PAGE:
Wednesday, March 9, 2011

Jim Tressel: The NCAAs Posterboy for Hipocrisy

On Tuesday Jim Tressel, the head coach of the Ohio State football team, was suspended 2 games and fined $250,000 for failing to report knowledge that some of his players had sold jerseys, championship rings and other memorabilia to a local tattoo parlor in exchange for free services and cash.  Tressel has also been charged with lying to the NCAA about his knowledge of the entire situation.

While some people may look at this penalty against Tressel as harsh or fair I see it more as just another example of how the NCAA is not only corrupt but also hypocritical in its treatment of players versus coaches/administrators.

In order to fully understand my outrage over the "hefty punishment" which I feel is more a slap on the wrist you need to know the full story.  Here is an excerpt from the official NCAA press release on the players and the selling of memorabilia:

Five football student-athletes from The Ohio State University must sit out the first five games of the 2011 season for selling awards, gifts and university apparel and receiving improper benefits in 2009, the NCAA has determined.

A sixth football student-athlete must sit out the first game in 2011 for receiving discounted services in violation of NCAA rules. The violations fall under the NCAA’s preferential treatment bylaws.

In addition to missing five games next season, student-athletes Mike Adams, Dan Herron, DeVier Posey, Terrelle Pryor and Solomon Thomas must repay money and benefits ranging in value from $1,000 to $2,500. The repayments must be made to a charity.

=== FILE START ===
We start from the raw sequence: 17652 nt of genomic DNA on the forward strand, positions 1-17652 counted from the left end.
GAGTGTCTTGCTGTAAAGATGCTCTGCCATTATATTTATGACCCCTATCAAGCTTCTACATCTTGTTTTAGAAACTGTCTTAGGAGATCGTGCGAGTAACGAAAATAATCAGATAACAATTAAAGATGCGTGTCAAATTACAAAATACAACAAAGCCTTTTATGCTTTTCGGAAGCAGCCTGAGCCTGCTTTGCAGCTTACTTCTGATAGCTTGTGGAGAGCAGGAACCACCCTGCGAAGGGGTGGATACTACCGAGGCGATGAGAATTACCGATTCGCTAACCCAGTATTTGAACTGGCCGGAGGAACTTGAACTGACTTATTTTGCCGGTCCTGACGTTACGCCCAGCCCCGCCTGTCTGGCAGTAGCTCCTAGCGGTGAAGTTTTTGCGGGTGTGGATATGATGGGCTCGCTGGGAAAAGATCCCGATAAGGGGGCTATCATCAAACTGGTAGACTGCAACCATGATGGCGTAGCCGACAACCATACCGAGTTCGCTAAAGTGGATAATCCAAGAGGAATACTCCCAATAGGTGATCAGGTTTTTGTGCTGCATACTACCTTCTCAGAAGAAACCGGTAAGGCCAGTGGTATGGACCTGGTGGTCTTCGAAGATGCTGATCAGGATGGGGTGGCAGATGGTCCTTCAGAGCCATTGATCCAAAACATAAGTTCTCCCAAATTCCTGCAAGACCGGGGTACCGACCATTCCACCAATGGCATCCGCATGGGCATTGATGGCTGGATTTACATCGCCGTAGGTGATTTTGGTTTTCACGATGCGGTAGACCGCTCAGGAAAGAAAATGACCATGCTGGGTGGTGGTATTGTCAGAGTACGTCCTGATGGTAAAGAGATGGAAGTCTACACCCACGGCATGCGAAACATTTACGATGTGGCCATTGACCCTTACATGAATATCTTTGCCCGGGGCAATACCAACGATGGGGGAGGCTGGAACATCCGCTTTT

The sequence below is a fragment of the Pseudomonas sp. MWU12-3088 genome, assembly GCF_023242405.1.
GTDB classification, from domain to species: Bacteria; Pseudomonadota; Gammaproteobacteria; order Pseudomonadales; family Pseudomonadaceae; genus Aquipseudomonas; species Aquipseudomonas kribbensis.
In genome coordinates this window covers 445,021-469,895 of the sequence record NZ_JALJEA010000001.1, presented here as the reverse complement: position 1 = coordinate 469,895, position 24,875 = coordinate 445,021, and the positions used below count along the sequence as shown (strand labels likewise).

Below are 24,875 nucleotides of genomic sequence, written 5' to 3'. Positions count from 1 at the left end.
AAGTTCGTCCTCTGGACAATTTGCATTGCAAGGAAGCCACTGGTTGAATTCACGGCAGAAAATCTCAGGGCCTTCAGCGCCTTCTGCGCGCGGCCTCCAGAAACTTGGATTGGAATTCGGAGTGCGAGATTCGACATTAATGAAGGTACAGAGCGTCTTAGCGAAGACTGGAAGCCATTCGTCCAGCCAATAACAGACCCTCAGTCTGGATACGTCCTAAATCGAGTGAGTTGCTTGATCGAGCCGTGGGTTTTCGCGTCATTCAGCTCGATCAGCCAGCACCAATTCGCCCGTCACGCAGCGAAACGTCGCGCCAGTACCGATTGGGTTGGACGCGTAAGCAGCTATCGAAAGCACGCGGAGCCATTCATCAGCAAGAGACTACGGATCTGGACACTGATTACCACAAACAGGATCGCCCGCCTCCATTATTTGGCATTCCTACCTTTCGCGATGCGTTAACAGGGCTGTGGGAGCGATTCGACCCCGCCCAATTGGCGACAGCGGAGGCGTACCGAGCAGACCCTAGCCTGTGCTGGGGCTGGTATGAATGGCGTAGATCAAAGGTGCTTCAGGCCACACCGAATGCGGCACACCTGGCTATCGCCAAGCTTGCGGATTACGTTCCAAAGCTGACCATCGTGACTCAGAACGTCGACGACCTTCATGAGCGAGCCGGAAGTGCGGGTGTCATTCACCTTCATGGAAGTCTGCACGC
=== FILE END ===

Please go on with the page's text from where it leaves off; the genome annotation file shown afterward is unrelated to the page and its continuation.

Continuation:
Here is where my problem begins.  According to everything I have read on this the only items these players sold were technically their own property.  They sold their own jerseys (which they either buy from the team or are given to making it their own property) and their own championship rings which they were given for their accomplishments on the field (once again their own property).  How is it fair that the school penalize student athletes for selling their own property?

This is where the hypocrisy begins.  The NCAA fines/suspends these players for selling their property, fine I get that.  Let's move ahead, pretending like that in itself isn't ridiculous enough, and see where Jim tressel enters the whole mess.

In September of 2010 Tressel signed a compliance form with both Ohio State University and the NCAA saying that he had no knowledge of any possible violations.  The in December it was reported that Tressel had received a specific tip stating that the players were in fact breaking NCAA rules.  He denied this and once again stated that he had no knowledge of any wrong doing by any of his players.

Then this week a series of emails between Tressel and a lawyer (whose name has yet to be disclosed) were released to the public.  In the emails, which began in June of 2010, clearly state that an investigation into a local tattoo parlor had discovered that numerous players had sold gear and memorabilia to the tattoo parlor in exchange for services and cash.  Tressel's reply to the email was "Thanks for your help...keep me posted as to what if anything I need to do.  I will keep pounding these kids hoping they grow up."  Then the emails stopped and Tressel did nothing about the violations made by his players.